tue 29/07/2014

CD: Avril Lavigne - Avril Lavigne | New music reviews, news & interviews

CD: Avril Lavigne - Avril Lavigne

The sk8er girl's self-titled statement, a decade in the making?

Taking her cues from the women she blazed a trail for: Avril Lavigne

It’s taken Avril Lavigne more than a decade to release a self-titled album, but in some ways it’s appropriate: after all, the Canadian singer’s best music still sounds exactly like what she was releasing as a teenager. The difference is that when she first burst onto the scene, all sweatbands and heavy eyeliner, Lavigne was a breath of fresh air - but now, on her new album, she seems to be taking her cues from the women she blazed the trail for.

What she ends up with is the fun pop hits Katy Perry didn’t have room for in her spiritual new direction (“Sippin’ on Sunshine”, “Rock ‘n’ Roll”); reinterpreted Taylor Swift-style romantic nostalgia with foghorn lungs and a backbeat (“17”); and a little of the mischievous, slightly knowing tween-pop Miley Cyrus grew out of about 18 months ago (“Bitchin’ Summer”). The album also features the bizarre prospect of two newlyweds milking the soul out of a tender breakup song - just when you thought there was nothing that the world needed less than an Avril Lavigne/Chad Kroeger of Nickleback duet - and Marilyn Manson playing everybody’s least favourite, heavy breathing pervy uncle on “Bad Girl”. Paired with “Hello Kitty” - a cartoonish, J-pop channelling track with sordid lyrics and a melody that sounds as if it’s being performed on a Nokia 3310 - it ranks as one of the worst atrocities committed on behalf of popular music in 2013.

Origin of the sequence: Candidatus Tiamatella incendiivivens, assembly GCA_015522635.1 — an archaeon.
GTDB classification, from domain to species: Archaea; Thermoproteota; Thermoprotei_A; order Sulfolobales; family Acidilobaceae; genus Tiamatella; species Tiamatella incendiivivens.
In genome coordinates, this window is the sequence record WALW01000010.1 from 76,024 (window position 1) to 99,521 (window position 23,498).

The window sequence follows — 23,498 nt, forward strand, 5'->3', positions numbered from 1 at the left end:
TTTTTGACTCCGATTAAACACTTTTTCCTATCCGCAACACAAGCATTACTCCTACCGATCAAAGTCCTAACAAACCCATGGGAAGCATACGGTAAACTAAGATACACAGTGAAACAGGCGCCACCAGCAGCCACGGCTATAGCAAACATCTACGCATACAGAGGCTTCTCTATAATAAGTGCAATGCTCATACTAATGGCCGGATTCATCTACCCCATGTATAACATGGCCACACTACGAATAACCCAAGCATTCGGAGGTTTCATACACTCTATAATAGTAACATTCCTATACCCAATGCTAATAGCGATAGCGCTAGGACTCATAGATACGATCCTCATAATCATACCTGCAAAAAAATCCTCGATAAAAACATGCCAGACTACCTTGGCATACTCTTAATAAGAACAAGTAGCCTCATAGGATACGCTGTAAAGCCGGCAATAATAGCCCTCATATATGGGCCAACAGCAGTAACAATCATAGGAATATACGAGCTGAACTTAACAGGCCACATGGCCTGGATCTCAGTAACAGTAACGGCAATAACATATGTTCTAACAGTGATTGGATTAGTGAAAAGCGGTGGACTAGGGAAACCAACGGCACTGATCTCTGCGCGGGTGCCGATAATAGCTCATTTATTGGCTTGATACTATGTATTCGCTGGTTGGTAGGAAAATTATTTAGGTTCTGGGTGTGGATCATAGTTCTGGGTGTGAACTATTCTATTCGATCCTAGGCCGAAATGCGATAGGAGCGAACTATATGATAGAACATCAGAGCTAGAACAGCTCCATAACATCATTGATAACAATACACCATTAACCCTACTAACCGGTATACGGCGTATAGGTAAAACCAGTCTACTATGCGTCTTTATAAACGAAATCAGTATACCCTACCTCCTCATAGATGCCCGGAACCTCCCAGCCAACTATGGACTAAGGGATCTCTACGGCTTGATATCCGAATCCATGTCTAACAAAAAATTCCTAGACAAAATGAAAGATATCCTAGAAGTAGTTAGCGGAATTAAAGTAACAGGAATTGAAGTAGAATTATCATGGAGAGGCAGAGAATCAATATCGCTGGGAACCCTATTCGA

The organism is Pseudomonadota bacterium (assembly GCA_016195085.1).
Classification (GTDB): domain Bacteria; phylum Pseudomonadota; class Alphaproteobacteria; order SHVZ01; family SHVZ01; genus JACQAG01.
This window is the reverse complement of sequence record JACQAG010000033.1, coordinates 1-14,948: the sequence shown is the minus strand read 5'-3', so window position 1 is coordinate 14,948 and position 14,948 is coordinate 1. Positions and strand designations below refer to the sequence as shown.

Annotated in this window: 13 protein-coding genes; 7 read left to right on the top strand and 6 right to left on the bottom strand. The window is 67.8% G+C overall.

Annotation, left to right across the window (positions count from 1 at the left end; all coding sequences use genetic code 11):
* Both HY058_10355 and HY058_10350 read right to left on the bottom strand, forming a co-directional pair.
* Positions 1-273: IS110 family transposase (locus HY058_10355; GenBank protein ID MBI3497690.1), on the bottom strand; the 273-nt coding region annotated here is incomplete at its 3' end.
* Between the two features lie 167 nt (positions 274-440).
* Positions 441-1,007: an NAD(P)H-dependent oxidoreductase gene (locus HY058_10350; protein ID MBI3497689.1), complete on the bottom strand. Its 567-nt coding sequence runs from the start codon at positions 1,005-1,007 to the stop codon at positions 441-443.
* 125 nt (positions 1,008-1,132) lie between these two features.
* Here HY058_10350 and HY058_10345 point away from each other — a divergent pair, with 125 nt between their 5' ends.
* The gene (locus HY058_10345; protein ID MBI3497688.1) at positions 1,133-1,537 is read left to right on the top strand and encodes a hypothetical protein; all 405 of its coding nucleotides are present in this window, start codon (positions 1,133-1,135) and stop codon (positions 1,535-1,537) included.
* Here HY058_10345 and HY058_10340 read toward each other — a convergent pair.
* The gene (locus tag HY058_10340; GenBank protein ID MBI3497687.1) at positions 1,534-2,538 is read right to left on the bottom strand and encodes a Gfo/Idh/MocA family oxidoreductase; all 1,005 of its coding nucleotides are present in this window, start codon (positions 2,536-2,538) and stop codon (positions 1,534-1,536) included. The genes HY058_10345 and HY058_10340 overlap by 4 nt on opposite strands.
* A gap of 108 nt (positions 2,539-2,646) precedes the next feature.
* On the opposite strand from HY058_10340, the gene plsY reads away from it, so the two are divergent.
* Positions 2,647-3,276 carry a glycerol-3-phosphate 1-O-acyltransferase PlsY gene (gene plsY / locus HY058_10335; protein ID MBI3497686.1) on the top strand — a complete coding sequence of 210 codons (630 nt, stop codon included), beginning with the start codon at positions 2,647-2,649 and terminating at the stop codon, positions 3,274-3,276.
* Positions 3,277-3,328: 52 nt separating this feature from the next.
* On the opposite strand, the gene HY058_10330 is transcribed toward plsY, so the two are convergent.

Ultimately, Avril Lavigne is a mixed bag. It’s an album full of songs about teenage rebellion, getting wasted and “putting your middle finger up to the sky”; performed by a woman who, on her second marriage and the cusp of 30, you’d think would have a few more rounded stories to tell by now - but the ballads, “Falling Fast” and “Hush Hush”, are too drippy to relate to (bar the former’s magnificent lyric, “I never knew I needed you like a sad song needs a sea of lighters”). In the end it’s bombastic lead single, “Here’s to Never Growing Up”, that sticks with you - so perhaps the onetime sk8er girl still has the right idea.

Overleaf: watch the "Here's to Never Growing Up" video

Her best music still sounds exactly like what she was releasing as a teenager

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